Pima County is hoping that Amazon might consider a 120-acre parcel of land it owns along the recently improved Sunset Road west of Interstate 10 as a possible home for its massive second headquarters.

The county calls it the Sunset Innovation Campus and touts its proximity to the interstate, the University of Arizona, Mexico, the vast cars-free Loop path and the airport, as well as Foothills-area resorts, and housing and shopping.

That’s according to information sent by Pima County Administrator Chuck Huckelberry to Joseph Snell, president and CEO of the regional economic development agency Sun Corridor Inc., in an Oct. 2 letter obtained by the Star through a public-records request.

In turn, Sun Corridor passed along the county’s materials to the Arizona Commerce Authority, which ultimately submitted the state’s pitch to Amazon. The city of Tucson also offered Amazon several incentives, primarily vacant land and tax breaks.

Before the submission deadline, Sun Corridor spokeswoman Laura Shaw told the Star it would release no details about materials provided by local jurisdictions, including the county and city of Tucson, “due to the competitive nature of the project.”

After the Oct. 19 deadline from Amazon passed, she again declined to provide any information on what was passed along to the ACA. Sun Corridor is partly funded by public dollars, with $650,000 coming from the county in the current fiscal year.

The ACA previously declined a records request from the Star seeking the state’s proposal, which would have shown whether a Tucson location was included and what financial incentives were offered to the company, saying that “doing so could harm the state’s competitiveness in the process.” An attorney specializing in public records questioned the ACA’s reasons for denying the records.

Huckelberry said he has not heard if any Tucson-area site was ultimately included.

The county purchased the proposed headquarters site, along with several hundred more acres, from CalPortland Cement for around $4 million several years ago. The sizable acreage outside of the campus is intended for open space and recreational developments, according to the letter.

The site can accommodate the proposed 500,000-square-foot initial development and eventually the 8 million square feet of office space envisioned by Amazon, and “could be built on today,” according to Huckelberry’s letter.

Amazon’s second headquarters would bring an estimated 50,000 jobs and billions in construction spending. The company received an estimated 238 proposals from communities across the country, according to an Oct. 23 Associated Press report. A final decision is expected in 2018.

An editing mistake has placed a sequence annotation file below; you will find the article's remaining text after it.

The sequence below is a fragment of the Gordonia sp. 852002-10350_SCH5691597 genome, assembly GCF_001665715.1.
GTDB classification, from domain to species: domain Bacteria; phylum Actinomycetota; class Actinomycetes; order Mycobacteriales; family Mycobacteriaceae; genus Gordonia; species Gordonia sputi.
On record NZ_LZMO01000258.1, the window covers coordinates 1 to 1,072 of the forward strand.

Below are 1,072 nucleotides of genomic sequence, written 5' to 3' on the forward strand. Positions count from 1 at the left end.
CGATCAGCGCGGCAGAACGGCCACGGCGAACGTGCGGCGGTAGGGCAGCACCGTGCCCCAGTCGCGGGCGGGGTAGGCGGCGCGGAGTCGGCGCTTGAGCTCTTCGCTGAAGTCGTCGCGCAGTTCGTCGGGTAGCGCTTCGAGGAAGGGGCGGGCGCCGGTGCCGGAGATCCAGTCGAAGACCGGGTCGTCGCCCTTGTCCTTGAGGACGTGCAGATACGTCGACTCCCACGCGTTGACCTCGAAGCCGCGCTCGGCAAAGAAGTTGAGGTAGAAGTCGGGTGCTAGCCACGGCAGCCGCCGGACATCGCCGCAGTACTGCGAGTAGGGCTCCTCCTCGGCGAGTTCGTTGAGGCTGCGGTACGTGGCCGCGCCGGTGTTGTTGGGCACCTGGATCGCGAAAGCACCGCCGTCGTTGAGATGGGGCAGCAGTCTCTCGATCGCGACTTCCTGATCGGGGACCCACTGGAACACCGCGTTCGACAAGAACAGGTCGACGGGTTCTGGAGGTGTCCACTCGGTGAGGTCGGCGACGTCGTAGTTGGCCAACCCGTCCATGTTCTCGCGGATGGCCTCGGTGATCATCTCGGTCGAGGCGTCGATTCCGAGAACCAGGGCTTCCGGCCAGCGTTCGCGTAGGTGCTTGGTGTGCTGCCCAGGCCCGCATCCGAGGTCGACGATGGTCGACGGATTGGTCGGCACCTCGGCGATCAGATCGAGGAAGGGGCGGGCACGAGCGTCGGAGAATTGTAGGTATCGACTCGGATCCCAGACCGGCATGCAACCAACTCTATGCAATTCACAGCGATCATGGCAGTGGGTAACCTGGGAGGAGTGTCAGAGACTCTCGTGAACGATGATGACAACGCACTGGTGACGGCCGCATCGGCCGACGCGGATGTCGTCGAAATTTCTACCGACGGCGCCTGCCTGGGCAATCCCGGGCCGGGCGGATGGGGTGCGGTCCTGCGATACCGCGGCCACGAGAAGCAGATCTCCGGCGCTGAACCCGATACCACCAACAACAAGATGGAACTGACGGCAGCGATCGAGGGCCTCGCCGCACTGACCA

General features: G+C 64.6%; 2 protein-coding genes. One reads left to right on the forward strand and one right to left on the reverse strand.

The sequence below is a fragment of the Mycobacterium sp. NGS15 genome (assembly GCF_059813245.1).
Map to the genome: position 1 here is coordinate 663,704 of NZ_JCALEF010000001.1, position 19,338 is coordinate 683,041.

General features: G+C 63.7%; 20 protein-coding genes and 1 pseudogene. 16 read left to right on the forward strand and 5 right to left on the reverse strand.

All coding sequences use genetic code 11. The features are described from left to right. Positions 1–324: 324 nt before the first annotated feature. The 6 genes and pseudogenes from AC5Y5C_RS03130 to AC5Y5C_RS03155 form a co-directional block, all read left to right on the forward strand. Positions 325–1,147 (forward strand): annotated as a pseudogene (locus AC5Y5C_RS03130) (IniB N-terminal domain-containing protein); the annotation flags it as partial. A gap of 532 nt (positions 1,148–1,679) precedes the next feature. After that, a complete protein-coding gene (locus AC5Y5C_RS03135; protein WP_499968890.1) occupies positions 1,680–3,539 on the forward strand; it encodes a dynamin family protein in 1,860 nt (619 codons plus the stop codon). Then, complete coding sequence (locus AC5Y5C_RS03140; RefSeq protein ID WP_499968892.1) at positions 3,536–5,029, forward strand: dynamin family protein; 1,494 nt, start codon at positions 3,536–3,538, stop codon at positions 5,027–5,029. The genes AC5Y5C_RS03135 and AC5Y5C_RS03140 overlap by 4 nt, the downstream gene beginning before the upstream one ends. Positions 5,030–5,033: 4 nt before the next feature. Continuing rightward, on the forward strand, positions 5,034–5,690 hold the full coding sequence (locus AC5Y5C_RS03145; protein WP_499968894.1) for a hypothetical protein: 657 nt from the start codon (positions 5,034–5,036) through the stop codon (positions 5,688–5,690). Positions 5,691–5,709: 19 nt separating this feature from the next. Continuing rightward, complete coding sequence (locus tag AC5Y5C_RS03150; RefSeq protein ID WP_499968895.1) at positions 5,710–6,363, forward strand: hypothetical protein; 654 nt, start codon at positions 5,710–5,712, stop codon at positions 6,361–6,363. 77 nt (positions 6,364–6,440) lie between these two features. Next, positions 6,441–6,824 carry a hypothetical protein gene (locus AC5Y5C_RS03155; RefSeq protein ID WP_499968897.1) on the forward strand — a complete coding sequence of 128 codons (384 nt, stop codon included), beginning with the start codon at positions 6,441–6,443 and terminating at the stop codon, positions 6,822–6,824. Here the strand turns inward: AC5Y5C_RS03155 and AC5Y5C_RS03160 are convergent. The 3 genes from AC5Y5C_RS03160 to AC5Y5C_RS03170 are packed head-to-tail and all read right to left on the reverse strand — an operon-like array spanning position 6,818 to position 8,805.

As to the possibility of a deal similar to the World View project, in which the county built a facility on behalf of the company with the hope of recouping the costs and more through lease payments, Huckelberry said the retail behemoth would likely be able to finance its own construction.

“I would think their budget is a little bigger than ours,” he said.

Huckelberry described the county’s odds of landing Amazon as a “long shot” but added that the exercise of trying to lure a company of that magnitude “positions us better for the next company that comes along.”

Nevertheless, officials are going to “keep our fingers crossed” for Amazon, Huckelberry said.

TUCSON’S PITCH

The city of Tucson also submitted materials to Sun Corridor, officials confirmed Tuesday.

The offer included several underused, primarily vacant parcels near downtown, along with three types of tax incentives that the online shopping giant would qualify for, explained Nick Ross, an economic development analyst with the city.

They include site-specific tax abatement for the Amazon headquarters, a property tax waiver better known as a Government Property Lease Excise Tax and a tax incentive for creating new jobs.

Ross said he could not estimate how much the deal with Amazon would be worth, as the city supplied the Sun Corridor with a range of tax breaks it could offer but did not see the final proposal sent to the state.

UA TECH PARK SITE

The University of Arizona’s Tech Parks Arizona, near South Rita Road's intersection with Interstate 10, also threw its hat in the ring.

“We offered up 100 acres,”  Bruce Wright, the facility’s head, told the Star Wednesday.

It would be part of a larger mixed-use development still in the works called the Village at the Tech Park, which Wright said would have also have retail, hospitality and residential elements.

Like Huckelberry, Wright did not know if the UA’s suggested location made it into the ACA’s final pitch.

 

Contact:

mwoodhouse@tucson.com

or 573-4235. On Twitter:

@murphywoodhouse

Pima County reporter and Road Runner columnist for the Arizona Daily Star